And plus, I feel that this story as a whole has just as much to do with Brady Hartsfield as it does with Bill Hodges. Hartsfield has a small role in this, but being something of a vegetable lying in a hospital bed makes it kind of difficult to give him much to do. Given all the weight he was given in the first one, I was expecting a bit more from him, especially since it was pretty clear from the get go that there was more to his story. I think that if this series was more than just three books I would have been a bit more forgiving with not focusing on him as much. I would have felt like there was plenty of time. But with three books in this series, to barely have Hodges’ nemesis, and to keep Hodges and his gang out of it for the first third as well, it just doesn’t feel right.
But there are things here that I really did like. Jerome’s sister Barbara, relegated to role of potential victim in “Mr. Mercedes” gets to do a bit more in “Finders Keepers”. She’s the friend of Pete Saubers’ sister, who is worried about her brother and her family. Barbara is the one who prompts her to go see Hodges about what’s going on in her life. I like the fact that King is trying to have more diverse people in his books as of late, and Jerome and Barabara Robinson work very well as characters and as helpers to Bill Hodges. Perhaps the greatest accomplishment of this book, however, is the progression of Holly Gibney. When we met Holly in “Mr. Mercedes” she was a nervous, unstable wreck who was conquered by her demons. But in “Finders Keepers”, her new found freedom and purpose (and friend group of Hodges and Jerome) has helped her bloom into a confident and savvy detective in her own right. True, she still has some of her hang ups, and her less extreme personality quirks are still quite present (being too literal and lacking any kind of filter), she is far more in control of her nerves and feels a lot better about herself and her life. I love Holly, and she brings her own bit of diversity to the story, being a character who has mental disabilities and may be on the spectrum. King still writes her tenderly and with a gentle touch, but never condescends to her as a character either. Her character development is really the best damn thing about this book, and her friendship with Hodges is very satisfying.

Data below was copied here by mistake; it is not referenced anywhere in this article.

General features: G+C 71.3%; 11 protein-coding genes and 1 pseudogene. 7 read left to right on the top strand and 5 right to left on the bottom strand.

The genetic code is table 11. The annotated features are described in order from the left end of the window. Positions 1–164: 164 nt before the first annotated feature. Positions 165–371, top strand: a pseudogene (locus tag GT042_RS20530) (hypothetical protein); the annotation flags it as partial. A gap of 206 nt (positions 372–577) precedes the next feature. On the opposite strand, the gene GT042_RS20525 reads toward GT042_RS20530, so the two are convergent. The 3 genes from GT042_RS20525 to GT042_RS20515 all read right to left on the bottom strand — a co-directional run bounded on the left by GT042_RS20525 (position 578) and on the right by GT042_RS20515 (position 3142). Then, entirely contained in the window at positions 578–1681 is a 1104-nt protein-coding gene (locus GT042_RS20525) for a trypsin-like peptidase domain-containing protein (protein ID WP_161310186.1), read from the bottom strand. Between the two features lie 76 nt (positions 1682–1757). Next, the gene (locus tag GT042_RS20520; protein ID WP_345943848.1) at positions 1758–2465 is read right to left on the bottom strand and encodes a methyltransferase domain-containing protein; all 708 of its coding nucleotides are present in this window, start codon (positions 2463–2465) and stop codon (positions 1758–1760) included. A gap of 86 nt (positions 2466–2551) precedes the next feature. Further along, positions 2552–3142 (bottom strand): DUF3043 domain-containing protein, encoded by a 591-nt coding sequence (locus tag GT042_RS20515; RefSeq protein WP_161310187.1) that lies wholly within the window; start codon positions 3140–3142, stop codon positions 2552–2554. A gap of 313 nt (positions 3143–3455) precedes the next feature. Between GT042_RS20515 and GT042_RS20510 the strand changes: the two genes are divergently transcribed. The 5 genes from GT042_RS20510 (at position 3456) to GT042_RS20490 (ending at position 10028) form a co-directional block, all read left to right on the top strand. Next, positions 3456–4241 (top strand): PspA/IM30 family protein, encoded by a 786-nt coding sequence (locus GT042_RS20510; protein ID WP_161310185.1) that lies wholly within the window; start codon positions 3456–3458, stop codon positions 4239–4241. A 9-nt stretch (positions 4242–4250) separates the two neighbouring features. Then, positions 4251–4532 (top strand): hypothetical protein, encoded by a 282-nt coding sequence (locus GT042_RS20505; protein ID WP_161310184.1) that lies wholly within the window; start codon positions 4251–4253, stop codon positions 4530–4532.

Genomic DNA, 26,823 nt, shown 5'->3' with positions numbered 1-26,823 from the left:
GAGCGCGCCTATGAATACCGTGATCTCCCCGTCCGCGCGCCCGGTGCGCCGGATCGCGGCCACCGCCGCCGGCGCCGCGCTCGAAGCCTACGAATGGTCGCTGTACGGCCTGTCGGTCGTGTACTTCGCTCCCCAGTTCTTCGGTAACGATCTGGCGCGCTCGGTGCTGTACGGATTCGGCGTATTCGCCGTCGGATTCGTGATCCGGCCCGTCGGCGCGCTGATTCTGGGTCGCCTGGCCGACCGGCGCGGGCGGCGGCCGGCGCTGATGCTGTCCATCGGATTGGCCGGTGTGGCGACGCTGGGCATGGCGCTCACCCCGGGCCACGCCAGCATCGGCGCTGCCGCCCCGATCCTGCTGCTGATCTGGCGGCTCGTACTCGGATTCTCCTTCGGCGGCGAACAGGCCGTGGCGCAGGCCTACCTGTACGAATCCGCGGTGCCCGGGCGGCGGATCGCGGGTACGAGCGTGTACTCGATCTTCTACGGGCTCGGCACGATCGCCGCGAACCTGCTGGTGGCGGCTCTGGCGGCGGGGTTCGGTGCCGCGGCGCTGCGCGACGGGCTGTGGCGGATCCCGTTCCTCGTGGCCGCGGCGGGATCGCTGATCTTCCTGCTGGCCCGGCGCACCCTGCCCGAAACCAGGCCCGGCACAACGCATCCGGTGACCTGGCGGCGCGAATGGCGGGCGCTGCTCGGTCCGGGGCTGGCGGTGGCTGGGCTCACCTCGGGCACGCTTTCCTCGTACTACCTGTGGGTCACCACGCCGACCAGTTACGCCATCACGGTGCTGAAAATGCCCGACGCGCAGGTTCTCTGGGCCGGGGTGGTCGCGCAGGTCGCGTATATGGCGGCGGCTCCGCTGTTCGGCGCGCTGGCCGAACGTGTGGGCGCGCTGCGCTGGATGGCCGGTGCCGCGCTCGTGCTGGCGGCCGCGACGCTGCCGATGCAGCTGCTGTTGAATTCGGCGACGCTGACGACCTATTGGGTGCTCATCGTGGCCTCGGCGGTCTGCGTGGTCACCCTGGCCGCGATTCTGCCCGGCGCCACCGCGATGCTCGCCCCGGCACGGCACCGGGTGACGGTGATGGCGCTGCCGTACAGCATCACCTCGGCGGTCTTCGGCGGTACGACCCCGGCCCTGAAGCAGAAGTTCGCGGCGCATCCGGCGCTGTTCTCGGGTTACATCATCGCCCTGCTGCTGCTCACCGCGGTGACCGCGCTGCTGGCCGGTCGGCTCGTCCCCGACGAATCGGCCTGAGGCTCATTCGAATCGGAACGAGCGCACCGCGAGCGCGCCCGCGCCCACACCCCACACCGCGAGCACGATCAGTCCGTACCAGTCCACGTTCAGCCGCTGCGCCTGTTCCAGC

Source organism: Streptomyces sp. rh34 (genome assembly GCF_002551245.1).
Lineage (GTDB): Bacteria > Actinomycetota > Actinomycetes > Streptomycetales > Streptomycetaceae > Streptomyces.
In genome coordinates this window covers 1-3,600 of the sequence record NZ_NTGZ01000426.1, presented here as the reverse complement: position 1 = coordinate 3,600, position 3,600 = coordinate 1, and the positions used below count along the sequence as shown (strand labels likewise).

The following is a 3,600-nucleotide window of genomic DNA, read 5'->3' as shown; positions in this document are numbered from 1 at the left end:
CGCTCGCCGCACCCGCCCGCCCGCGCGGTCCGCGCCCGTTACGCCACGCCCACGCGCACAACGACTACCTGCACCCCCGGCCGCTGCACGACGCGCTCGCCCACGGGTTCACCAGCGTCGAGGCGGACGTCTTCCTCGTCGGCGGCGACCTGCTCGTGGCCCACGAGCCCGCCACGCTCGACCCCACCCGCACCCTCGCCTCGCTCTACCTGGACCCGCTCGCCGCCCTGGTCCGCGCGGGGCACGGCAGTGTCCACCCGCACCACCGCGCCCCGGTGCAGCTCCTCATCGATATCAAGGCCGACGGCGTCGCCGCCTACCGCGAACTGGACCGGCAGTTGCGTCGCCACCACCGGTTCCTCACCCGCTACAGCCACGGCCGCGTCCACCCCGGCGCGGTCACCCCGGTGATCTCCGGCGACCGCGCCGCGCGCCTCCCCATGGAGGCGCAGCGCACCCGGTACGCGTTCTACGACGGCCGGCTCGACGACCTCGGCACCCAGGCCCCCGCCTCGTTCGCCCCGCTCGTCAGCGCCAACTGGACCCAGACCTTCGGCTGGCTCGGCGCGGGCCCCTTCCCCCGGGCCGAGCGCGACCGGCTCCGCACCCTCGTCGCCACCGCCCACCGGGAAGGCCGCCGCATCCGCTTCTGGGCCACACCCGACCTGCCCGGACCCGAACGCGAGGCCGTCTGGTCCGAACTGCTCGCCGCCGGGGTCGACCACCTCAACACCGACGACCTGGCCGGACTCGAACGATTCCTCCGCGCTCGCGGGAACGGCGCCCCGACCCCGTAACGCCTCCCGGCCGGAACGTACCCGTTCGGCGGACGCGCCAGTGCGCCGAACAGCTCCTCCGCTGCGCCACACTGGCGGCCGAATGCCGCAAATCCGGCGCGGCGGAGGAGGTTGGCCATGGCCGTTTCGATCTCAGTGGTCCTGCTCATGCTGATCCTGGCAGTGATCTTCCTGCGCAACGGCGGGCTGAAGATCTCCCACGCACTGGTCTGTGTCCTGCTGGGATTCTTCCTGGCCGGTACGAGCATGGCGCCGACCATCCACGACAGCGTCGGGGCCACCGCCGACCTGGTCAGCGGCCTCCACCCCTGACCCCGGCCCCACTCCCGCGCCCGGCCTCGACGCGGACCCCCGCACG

And then there is the fact that Brady Hartsfield seems to be gaining some strange powers…. I thought that this was a real world King story, not necessarily a supernatural one. That isn’t to say that I was irritated with this. I like that King decided to go back to his roots, ALL the way bak to his first book, “Carrie”.
“Finders Keepers” wasn’t as strong as “Mr. Mercedes”, and something of a disappointing distraction from the Hodges/Hartsfield story that is at the heart of this series. But distracted or not, my girl Holly Gibney got some time to shine in this one, and that was worth it. Up next I will take on the last of the trilogy, “End of Watch”.
Rating 7: A solid mystery on it’s own, but it feels like a strange, out of place add on to the overarching story of Bill Hodges. Frankly, it needs more Brady Hartsfield. But Holly Gibney really shined bright.
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Previous Reviews in this series: “Mr. Mercedes”